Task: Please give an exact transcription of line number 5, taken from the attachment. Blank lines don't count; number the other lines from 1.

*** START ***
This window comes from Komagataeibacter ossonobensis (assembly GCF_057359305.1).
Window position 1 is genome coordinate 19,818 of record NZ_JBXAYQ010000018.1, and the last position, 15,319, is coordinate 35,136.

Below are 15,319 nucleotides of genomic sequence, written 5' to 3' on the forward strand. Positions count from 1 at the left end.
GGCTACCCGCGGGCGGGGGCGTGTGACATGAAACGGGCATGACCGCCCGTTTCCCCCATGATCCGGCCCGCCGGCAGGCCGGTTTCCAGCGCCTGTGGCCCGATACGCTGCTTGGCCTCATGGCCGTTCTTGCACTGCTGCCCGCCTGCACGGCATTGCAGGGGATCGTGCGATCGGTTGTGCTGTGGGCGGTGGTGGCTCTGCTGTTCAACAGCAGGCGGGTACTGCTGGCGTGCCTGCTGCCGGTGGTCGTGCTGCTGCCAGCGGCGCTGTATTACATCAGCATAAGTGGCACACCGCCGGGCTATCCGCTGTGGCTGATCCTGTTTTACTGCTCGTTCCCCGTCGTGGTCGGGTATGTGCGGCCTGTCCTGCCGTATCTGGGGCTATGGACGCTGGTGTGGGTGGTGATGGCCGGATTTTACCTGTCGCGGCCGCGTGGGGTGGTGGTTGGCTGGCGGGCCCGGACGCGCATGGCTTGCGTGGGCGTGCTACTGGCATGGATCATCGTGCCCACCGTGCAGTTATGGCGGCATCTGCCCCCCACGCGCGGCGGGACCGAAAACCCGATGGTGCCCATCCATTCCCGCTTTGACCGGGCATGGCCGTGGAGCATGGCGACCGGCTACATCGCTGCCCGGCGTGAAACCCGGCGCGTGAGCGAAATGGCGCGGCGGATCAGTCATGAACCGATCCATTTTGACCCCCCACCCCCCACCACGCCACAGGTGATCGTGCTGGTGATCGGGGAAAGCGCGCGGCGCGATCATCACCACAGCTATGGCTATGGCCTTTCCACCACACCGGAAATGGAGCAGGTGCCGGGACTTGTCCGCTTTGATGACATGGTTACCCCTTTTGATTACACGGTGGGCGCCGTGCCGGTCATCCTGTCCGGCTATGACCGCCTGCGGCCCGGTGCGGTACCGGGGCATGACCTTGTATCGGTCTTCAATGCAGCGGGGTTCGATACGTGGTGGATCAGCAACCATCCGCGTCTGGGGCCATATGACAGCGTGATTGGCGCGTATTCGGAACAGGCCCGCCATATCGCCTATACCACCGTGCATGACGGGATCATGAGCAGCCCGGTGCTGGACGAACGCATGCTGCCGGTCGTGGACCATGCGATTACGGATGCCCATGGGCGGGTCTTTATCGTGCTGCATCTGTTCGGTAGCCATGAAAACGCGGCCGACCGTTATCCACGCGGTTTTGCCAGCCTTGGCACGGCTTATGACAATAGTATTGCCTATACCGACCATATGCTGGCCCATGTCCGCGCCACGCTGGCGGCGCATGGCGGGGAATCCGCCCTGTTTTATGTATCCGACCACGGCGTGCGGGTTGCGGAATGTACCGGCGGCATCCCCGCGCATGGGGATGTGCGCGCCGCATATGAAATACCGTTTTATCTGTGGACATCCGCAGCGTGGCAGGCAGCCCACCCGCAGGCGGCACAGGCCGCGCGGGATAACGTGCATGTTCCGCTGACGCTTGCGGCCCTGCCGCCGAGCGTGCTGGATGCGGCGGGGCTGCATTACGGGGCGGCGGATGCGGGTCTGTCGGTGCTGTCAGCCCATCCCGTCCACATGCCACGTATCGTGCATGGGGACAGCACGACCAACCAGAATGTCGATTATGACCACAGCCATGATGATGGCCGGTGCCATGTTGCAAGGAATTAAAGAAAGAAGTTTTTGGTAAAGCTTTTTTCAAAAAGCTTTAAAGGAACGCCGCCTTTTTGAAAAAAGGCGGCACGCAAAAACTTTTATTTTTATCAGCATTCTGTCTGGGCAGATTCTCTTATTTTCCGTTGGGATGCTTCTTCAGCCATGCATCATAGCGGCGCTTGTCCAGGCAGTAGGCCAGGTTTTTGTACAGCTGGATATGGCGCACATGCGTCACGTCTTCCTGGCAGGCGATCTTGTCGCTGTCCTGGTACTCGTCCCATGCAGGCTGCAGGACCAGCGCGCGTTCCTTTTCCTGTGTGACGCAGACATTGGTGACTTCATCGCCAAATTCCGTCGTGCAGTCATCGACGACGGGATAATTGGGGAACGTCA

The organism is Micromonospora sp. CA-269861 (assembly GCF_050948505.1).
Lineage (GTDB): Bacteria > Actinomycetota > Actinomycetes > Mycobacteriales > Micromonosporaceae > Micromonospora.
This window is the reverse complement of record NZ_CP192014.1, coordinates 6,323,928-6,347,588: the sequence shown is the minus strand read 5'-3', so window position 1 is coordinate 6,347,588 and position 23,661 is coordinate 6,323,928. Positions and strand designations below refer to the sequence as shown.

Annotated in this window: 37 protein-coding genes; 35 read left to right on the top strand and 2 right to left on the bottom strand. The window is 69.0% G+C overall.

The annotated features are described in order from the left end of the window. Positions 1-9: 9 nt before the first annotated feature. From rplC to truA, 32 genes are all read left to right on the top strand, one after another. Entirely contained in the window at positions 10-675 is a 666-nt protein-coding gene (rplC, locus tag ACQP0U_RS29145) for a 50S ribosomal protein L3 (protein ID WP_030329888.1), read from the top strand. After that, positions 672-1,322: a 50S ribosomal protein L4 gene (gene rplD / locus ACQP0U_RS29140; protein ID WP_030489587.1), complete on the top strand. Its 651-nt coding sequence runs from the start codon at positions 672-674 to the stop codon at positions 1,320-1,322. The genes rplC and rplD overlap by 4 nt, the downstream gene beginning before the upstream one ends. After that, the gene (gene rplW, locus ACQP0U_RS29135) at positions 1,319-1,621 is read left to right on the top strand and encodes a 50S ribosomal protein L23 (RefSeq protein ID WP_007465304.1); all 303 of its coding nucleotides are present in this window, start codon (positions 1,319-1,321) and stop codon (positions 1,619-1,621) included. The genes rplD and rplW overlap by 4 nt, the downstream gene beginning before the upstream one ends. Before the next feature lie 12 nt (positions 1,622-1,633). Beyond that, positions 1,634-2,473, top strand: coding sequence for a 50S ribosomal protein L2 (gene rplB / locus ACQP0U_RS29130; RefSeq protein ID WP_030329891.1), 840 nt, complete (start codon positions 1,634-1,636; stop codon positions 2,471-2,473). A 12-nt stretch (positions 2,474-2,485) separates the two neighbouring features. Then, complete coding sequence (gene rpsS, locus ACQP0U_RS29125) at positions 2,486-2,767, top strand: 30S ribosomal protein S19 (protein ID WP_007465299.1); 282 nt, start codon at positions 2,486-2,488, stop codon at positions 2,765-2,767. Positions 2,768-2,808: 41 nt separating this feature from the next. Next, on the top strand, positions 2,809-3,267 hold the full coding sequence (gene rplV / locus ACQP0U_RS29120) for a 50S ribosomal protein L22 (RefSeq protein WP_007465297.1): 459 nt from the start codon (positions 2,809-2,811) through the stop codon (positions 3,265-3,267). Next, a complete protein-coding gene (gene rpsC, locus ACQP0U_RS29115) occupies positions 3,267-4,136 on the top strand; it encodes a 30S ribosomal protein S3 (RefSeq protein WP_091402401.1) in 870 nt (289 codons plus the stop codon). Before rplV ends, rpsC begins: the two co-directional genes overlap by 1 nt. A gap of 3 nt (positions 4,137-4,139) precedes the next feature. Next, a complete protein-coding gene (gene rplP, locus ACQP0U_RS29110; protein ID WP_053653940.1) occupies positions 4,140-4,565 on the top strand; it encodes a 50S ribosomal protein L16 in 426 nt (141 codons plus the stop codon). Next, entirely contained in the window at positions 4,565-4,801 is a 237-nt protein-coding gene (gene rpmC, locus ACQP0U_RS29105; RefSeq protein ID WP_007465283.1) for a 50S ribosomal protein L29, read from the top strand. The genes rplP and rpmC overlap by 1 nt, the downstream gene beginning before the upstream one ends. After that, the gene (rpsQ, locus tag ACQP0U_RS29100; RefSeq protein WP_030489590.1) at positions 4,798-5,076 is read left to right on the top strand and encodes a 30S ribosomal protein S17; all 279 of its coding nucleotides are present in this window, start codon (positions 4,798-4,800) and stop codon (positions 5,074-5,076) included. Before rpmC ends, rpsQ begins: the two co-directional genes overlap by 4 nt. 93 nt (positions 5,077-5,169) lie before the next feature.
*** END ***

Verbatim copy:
The organism is Micromonospora sp. CA-269861 (assembly GCF_050948505.1).